The San Francisco Giants have been the biggest surprise of 2021. To begin the season, FanGraphs had their playoff odds tabbed at 5.7% percent, and at the time of writing, their playoff odds have moved up more than seven-fold to 43.7%. As is well documented, Evan Longoria is having his best season since 2016, and Buster Posey is tracking towards a career year with his bat. But I’m not here to write about their spry-looking veterans, nor their new-look starting rotation. No, I’m here to write about a pitcher holding it down in the back of their bullpen. That pitcher is Tyler Rogers.
I wrote about Rogers what feels like eons ago in January of last year. I hadn’t known about him until Kyle Horton tipped me off to him. Around this time, Horton had started pitching for his college team, and was throwing from a submarine arm slot. Since submariners are a rare breed nowadays, he looked to Rogers as one template for how he could approach hitters. What interested me then (and interests me now) is how Rogers’ approach differs from more conventional pitchers.
If you think about two pitchers holding an identical grip on a ball, their pitches are going to move differently based on their arm slot. One might get more rise, while the other will get more run. Now take a pitcher at one release point extreme (say, James Karinchak) and compare him to Tyler Rogers, and those differences get exacerbated. Karinchak has a herky-jerky delivery wherein he leans back and steps to his left, hinging his torso significantly to the first-base side so he can throw directly over the top, while Rogers more gracefully hinges at his hips towards the third-base side and releases the ball inches above the dirt of the mound.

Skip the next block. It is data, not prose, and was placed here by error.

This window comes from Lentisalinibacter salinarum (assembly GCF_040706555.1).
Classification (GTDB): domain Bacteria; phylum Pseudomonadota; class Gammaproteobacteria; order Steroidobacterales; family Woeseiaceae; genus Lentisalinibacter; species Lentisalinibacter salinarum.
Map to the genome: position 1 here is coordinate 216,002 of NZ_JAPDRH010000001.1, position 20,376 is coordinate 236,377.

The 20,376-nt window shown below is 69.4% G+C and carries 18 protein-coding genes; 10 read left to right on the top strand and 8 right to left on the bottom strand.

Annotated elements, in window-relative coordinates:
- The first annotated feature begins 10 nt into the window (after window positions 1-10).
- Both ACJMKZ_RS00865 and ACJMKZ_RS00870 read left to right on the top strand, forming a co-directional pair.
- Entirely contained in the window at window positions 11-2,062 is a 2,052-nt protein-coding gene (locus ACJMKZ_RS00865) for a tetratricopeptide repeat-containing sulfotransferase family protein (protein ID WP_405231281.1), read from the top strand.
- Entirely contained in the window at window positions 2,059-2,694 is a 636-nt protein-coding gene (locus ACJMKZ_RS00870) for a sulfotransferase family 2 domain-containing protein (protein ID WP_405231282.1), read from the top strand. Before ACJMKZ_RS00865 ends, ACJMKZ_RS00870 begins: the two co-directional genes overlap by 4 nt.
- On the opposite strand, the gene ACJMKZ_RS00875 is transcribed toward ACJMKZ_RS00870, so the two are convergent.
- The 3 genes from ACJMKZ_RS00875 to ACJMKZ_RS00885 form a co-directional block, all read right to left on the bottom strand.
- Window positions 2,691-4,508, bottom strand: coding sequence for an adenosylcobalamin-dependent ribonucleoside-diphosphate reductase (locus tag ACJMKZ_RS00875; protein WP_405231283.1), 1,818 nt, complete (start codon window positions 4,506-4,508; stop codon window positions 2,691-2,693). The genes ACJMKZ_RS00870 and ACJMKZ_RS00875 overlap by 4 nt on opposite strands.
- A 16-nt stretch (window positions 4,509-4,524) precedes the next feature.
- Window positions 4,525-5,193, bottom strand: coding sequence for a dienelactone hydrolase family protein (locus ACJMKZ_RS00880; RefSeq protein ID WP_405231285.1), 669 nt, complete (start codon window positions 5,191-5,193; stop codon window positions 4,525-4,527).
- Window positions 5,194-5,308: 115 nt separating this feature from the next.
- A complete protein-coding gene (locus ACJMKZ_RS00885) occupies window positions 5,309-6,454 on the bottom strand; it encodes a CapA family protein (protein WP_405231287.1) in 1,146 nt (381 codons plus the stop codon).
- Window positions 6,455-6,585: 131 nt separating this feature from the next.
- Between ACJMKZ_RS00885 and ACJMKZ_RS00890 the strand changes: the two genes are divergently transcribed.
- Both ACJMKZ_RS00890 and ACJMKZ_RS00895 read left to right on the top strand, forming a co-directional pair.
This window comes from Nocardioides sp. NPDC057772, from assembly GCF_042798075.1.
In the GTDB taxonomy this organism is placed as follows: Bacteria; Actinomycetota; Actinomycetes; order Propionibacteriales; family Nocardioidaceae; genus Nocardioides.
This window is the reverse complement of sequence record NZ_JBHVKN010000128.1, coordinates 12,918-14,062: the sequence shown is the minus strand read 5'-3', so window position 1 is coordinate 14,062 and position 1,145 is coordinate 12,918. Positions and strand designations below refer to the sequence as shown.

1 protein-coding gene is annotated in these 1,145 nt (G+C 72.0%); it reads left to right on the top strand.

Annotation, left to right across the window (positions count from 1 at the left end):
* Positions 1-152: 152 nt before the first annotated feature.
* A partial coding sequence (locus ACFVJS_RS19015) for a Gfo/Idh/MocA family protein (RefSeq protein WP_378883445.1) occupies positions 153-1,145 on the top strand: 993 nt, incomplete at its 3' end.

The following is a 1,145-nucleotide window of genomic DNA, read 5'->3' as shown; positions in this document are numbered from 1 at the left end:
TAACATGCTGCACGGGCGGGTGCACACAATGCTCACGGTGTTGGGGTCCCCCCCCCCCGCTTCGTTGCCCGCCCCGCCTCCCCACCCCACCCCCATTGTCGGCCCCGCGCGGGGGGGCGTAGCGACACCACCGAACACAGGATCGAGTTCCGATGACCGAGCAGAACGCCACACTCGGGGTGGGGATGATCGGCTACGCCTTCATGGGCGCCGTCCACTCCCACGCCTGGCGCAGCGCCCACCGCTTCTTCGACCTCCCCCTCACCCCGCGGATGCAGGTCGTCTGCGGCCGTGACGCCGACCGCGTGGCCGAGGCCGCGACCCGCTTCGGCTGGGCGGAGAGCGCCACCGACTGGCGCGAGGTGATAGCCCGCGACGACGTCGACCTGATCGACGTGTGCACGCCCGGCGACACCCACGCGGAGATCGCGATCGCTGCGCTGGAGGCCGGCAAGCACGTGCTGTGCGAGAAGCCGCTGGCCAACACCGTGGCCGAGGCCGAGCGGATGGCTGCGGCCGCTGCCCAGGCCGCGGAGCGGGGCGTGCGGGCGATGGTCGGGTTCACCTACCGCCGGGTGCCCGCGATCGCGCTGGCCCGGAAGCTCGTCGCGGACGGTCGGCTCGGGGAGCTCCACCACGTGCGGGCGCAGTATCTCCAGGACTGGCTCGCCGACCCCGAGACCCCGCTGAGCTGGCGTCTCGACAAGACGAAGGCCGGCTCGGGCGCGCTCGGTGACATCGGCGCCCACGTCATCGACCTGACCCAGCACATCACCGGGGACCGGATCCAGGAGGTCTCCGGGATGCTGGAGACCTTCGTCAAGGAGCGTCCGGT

If that’s hard to visualize, here’s Karinchak:
And here’s Rogers:
Until this morning, these two had the same pitch classifications. Karinchak has a fastball with plus carry and a firm curveball. Rogers is the opposite. He throws a buzzsaw fastball and what was considered the most unique curveball in baseball is now the most unique slider in baseball. We’ll get to that.
While Karinchak leads the league in strikeout rate, Rogers is down in the bottom-25. That doesn’t mean he can’t be one of the better relievers in baseball, but theoretically, it does make it less likely. Dating back to 2019, Karinchak is the third-best reliever by xwOBA. That’s to be expected from such a potent reliever who misses bats. Scroll down just a touch, though, and you’ll find that Rogers ranks right between elite relievers in Aroldis Chapman and Austin Adams in xwOBA. You may find that surprising, and to an extent, I do too, but I think it can be pretty easily explained.
Here’s something to start us off. An appetizer of sorts. Rogers has given up just one single barrel in his career, which spans over 1000 pitches. Here’s the barrel in question: